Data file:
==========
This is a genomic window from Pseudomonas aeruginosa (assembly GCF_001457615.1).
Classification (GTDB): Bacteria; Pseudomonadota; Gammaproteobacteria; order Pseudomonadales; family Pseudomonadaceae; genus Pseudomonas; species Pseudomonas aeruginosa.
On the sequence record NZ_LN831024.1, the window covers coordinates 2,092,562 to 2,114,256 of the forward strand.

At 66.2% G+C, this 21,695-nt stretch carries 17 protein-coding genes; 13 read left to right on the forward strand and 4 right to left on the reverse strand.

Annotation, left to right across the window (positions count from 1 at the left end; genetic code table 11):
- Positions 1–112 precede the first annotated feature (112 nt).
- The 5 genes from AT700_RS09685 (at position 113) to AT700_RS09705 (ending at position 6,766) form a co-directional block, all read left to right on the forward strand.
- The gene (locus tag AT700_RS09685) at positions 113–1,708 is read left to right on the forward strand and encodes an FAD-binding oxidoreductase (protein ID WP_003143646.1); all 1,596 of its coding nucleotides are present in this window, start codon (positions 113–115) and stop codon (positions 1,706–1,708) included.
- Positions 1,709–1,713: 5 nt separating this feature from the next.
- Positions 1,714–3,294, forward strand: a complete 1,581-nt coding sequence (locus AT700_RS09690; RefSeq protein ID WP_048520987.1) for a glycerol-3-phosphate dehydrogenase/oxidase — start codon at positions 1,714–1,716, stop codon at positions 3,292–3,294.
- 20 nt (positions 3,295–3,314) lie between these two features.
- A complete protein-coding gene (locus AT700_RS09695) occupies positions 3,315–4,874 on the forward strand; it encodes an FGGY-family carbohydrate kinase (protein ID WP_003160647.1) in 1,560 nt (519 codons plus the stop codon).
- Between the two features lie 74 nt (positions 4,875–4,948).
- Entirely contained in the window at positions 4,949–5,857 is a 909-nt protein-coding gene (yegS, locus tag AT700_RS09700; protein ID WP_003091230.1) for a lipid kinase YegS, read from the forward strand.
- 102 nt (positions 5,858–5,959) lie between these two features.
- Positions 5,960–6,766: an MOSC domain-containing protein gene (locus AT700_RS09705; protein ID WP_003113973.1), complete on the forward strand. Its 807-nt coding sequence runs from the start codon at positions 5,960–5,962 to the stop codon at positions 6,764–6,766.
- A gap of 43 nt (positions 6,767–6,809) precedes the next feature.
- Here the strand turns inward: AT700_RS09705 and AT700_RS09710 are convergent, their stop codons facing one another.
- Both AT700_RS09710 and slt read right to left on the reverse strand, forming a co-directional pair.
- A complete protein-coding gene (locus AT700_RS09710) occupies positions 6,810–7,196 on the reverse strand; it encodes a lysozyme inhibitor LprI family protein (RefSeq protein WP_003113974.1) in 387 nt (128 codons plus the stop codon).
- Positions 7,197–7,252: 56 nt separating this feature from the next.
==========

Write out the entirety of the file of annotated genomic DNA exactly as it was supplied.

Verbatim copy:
This is a genomic window from Pseudomonas aeruginosa (assembly GCF_001457615.1).
Classification (GTDB): Bacteria; Pseudomonadota; Gammaproteobacteria; order Pseudomonadales; family Pseudomonadaceae; genus Pseudomonas; species Pseudomonas aeruginosa.
On the sequence record NZ_LN831024.1, the window covers coordinates 2,092,562 to 2,114,256 of the forward strand.

At 66.2% G+C, this 21,695-nt stretch carries 17 protein-coding genes; 13 read left to right on the forward strand and 4 right to left on the reverse strand.

Annotation, left to right across the window (positions count from 1 at the left end; genetic code table 11):
- Positions 1–112 precede the first annotated feature (112 nt).
- The 5 genes from AT700_RS09685 (at position 113) to AT700_RS09705 (ending at position 6,766) form a co-directional block, all read left to right on the forward strand.
- The gene (locus tag AT700_RS09685) at positions 113–1,708 is read left to right on the forward strand and encodes an FAD-binding oxidoreductase (protein ID WP_003143646.1); all 1,596 of its coding nucleotides are present in this window, start codon (positions 113–115) and stop codon (positions 1,706–1,708) included.
- Positions 1,709–1,713: 5 nt separating this feature from the next.
- Positions 1,714–3,294, forward strand: a complete 1,581-nt coding sequence (locus AT700_RS09690; RefSeq protein ID WP_048520987.1) for a glycerol-3-phosphate dehydrogenase/oxidase — start codon at positions 1,714–1,716, stop codon at positions 3,292–3,294.
- 20 nt (positions 3,295–3,314) lie between these two features.
- A complete protein-coding gene (locus AT700_RS09695) occupies positions 3,315–4,874 on the forward strand; it encodes an FGGY-family carbohydrate kinase (protein ID WP_003160647.1) in 1,560 nt (519 codons plus the stop codon).
- Between the two features lie 74 nt (positions 4,875–4,948).
- Entirely contained in the window at positions 4,949–5,857 is a 909-nt protein-coding gene (yegS, locus tag AT700_RS09700; protein ID WP_003091230.1) for a lipid kinase YegS, read from the forward strand.
- 102 nt (positions 5,858–5,959) lie between these two features.
- Positions 5,960–6,766: an MOSC domain-containing protein gene (locus AT700_RS09705; protein ID WP_003113973.1), complete on the forward strand. Its 807-nt coding sequence runs from the start codon at positions 5,960–5,962 to the stop codon at positions 6,764–6,766.
- A gap of 43 nt (positions 6,767–6,809) precedes the next feature.
- Here the strand turns inward: AT700_RS09705 and AT700_RS09710 are convergent, their stop codons facing one another.
- Both AT700_RS09710 and slt read right to left on the reverse strand, forming a co-directional pair.
- A complete protein-coding gene (locus AT700_RS09710) occupies positions 6,810–7,196 on the reverse strand; it encodes a lysozyme inhibitor LprI family protein (RefSeq protein WP_003113974.1) in 387 nt (128 codons plus the stop codon).
- Positions 7,197–7,252: 56 nt separating this feature from the next.